Salena Zito, a reporter with the Pittsburgh Tribune-Review, watched Mitt Romney's Wednesday morning news conference from a diner in Wisconsin. Customers paid careful attention to the TV as reporters repeatedly asked Romney if he had made a mistake by criticizing President Obama's handling of the embassy crises in Egypt and Libya. The exchanges left no doubt that Romney's questioners thought he had made a mess of the situation.
But Zito found an entirely different reaction in the diner. "People were just floored by the press," she says. "The group was pretty mixed between Obama supporters and Romney supporters, and even the Obama supporters were astonished by how they felt the press was driving the story. One guy said, 'My God, six out of seven questions were the same question.' Another guy said, 'Why aren't they asking him anything serious?' "
What Zito saw was entirely anecdotal; maybe she just found a group of people who coincidentally thought the same thing. But the reactions at the diner raise a question: There's a near-consensus among the political class that Romney made a disastrous error in the embassy matter. But what do actual voters think?
It's too early to know the answer; Scott Rasmussen, who conducts a daily tracking poll on the race, saw no change in Romney's standing on national security issues the night after the controversy broke. (Rasmussen's Wednesday night polling found Romney leading Obama overall for the first time in a week, but by just a single point, 47 percent to 46 percent.) Still, there is no reason to assume the voters as a whole think like a small group of Washington- and New York-based journalists.
Riding a wave of media approval, Obama shows no outward signs of worry about the increasingly volatile situation for Americans in the Middle East. On the same day he announced the deaths of Ambassador Chris Stevens and three other Americans in Libya, and as protesters returned to the U.S. Embassy in Cairo, the president flew to Las Vegas for a little campaigning.
Speaking to a group of volunteers, Obama seemed to equate the fight for his re-election with America's long history of fighting for freedom. "The sacrifices that our troops and our diplomats make are obviously very different from the challenges that we face here domestically," the president told his campaign workers. "But like them, you guys are Americans who sense that we can do better than we're doing."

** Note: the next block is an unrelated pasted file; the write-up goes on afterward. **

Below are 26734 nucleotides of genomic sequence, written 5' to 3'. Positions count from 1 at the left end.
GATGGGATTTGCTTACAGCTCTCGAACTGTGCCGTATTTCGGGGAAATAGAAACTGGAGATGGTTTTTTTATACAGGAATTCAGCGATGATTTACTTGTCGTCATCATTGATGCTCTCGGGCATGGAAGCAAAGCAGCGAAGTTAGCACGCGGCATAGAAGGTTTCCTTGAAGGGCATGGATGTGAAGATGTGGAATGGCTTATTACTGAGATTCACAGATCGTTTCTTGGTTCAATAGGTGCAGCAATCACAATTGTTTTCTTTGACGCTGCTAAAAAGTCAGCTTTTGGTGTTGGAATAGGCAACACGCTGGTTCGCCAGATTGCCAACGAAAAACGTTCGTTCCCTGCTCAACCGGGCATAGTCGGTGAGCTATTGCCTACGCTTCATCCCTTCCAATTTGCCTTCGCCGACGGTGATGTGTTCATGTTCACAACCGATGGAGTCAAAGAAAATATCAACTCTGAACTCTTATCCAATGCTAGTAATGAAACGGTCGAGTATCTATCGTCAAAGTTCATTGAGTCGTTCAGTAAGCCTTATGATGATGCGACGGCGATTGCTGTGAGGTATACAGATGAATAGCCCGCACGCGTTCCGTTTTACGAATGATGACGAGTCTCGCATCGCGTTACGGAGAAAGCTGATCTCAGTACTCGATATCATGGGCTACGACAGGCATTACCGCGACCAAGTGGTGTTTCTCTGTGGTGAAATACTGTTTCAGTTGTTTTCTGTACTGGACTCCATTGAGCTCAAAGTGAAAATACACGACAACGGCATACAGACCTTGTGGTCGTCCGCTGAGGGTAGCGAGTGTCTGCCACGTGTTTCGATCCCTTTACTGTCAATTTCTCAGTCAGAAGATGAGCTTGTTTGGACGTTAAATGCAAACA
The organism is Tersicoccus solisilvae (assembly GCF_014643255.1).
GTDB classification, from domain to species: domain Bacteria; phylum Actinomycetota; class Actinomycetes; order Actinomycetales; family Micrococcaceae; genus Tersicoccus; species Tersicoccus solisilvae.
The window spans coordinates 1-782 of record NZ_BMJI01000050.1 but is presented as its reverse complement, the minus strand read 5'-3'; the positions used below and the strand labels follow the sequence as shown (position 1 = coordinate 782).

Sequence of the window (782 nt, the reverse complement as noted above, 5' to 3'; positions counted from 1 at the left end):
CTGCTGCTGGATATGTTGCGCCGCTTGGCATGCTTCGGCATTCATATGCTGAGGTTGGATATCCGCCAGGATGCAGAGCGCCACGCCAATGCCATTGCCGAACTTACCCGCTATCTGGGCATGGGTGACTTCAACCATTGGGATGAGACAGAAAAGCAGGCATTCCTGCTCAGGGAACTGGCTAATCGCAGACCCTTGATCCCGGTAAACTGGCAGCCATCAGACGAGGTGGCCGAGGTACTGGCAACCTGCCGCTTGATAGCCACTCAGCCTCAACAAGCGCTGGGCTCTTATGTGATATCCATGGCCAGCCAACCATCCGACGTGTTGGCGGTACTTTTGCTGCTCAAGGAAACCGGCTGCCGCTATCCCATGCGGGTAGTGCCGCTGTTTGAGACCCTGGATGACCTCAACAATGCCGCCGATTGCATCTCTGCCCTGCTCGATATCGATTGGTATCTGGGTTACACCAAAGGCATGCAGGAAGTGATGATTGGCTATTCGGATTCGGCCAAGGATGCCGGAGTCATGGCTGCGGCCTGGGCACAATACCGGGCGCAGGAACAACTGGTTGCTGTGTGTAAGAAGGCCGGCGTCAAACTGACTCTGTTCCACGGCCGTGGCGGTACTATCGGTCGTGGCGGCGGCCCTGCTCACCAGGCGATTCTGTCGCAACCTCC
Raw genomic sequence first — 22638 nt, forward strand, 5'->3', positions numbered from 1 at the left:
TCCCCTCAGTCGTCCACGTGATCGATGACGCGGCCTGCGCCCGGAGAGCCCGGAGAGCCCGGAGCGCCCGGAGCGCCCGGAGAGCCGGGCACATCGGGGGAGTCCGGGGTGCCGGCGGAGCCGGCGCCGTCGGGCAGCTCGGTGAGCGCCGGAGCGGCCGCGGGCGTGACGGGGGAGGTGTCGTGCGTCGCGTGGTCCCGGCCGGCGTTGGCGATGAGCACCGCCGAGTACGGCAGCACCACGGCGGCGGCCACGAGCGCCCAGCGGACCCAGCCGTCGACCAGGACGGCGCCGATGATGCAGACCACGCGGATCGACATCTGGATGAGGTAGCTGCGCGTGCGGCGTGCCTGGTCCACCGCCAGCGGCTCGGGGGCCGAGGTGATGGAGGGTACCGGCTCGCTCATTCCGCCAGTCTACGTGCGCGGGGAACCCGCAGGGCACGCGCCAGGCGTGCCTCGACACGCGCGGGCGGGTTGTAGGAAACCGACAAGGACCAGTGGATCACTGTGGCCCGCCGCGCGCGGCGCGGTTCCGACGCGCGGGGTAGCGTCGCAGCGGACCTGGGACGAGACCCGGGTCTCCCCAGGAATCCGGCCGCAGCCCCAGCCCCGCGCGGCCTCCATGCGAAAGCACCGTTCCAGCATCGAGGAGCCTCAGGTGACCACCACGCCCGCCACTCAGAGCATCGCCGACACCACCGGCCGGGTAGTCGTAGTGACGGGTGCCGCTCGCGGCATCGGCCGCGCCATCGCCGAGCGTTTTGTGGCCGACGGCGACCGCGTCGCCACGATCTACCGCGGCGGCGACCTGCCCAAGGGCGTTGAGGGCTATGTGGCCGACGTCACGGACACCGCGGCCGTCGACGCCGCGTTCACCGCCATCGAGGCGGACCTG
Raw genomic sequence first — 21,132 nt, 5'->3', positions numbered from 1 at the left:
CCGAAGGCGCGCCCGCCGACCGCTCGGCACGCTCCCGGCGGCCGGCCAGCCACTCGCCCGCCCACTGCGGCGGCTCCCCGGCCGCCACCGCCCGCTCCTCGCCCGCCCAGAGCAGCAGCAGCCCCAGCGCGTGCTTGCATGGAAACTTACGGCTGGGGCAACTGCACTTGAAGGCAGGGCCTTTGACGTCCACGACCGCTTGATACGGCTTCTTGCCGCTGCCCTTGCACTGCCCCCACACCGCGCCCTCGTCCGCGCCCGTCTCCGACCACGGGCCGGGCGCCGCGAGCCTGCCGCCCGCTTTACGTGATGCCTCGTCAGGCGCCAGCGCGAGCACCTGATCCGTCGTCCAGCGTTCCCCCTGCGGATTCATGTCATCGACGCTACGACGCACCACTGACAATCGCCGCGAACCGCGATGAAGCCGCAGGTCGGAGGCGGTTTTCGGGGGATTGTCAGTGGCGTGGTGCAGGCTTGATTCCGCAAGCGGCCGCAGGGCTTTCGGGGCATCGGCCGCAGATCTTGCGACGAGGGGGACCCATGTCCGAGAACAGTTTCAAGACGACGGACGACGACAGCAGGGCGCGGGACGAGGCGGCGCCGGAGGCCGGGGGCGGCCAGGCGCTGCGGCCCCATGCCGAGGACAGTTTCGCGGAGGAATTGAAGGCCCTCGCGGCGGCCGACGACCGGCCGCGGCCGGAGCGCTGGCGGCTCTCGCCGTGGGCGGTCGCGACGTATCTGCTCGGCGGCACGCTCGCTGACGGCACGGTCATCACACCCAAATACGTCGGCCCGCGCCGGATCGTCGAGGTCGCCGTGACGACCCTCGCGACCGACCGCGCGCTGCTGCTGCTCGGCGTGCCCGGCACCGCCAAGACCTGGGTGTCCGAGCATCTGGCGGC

There's no doubt the president has the upper hand when it comes to national security issues. A Fox News poll released Wednesday shows Obama has a huge advantage over Romney on foreign policy; by a margin of 54 percent to 39 percent, voters say Obama can better handle the issue.
Whatever his outer confidence, though, Obama is in a potentially dangerous situation. Americans don't like to see foreign mobs scale the wall of an embassy, tear down the American flag and replace it with an Islamic banner. And they're horrified by the murder of American diplomats. The Obama administration's initial response to trouble in Egypt -- a statement fretting about an Internet video that might hurt Muslim feelings -- really did sound weak and irrelevant.
If troubles continue -- if the Arab Spring continues to unravel -- Obama's policy of restraint could increasingly look like impotence. His much-touted outreach to the Muslim world could look naive and misguided. And Romney's critique of Obama's leadership -- that it has often involved apologizing for past American actions -- could seem more on target.
Already, events in Libya and Egypt invite more scrutiny. The public still doesn't know exactly what transpired in the hours around Stevens' death, nor is much known about the nature of American security measures, other than they were obviously inadequate. The final story might not reflect well on the administration.
As far as the storm over media coverage is concerned, the fact is that actual events, and not campaign reporting, will determine the course of public opinion on Obama's foreign policy leadership. Yes, Romney advisers are unhappy with the press. But Obama's policies are being put to a test in a way that no spin can obscure. If Romney has the better proposals, voters will get the idea by Nov. 6.
For years, Romney mapped out a campaign based on economic issues. Barring some enormous, unexpected event, the race is still largely about the economy. But the events of this week have shown Romney how quickly the subject can change, at least for a while. And just like those diners in Wisconsin, voters will be most swayed by the substance, not the coverage, of events.
Byron York, The Examiner's chief political correspondent, can be contacted at email@example.com. His column appears on Tuesday and Friday, and his stories and blogposts appear on washingtonexaminer.com.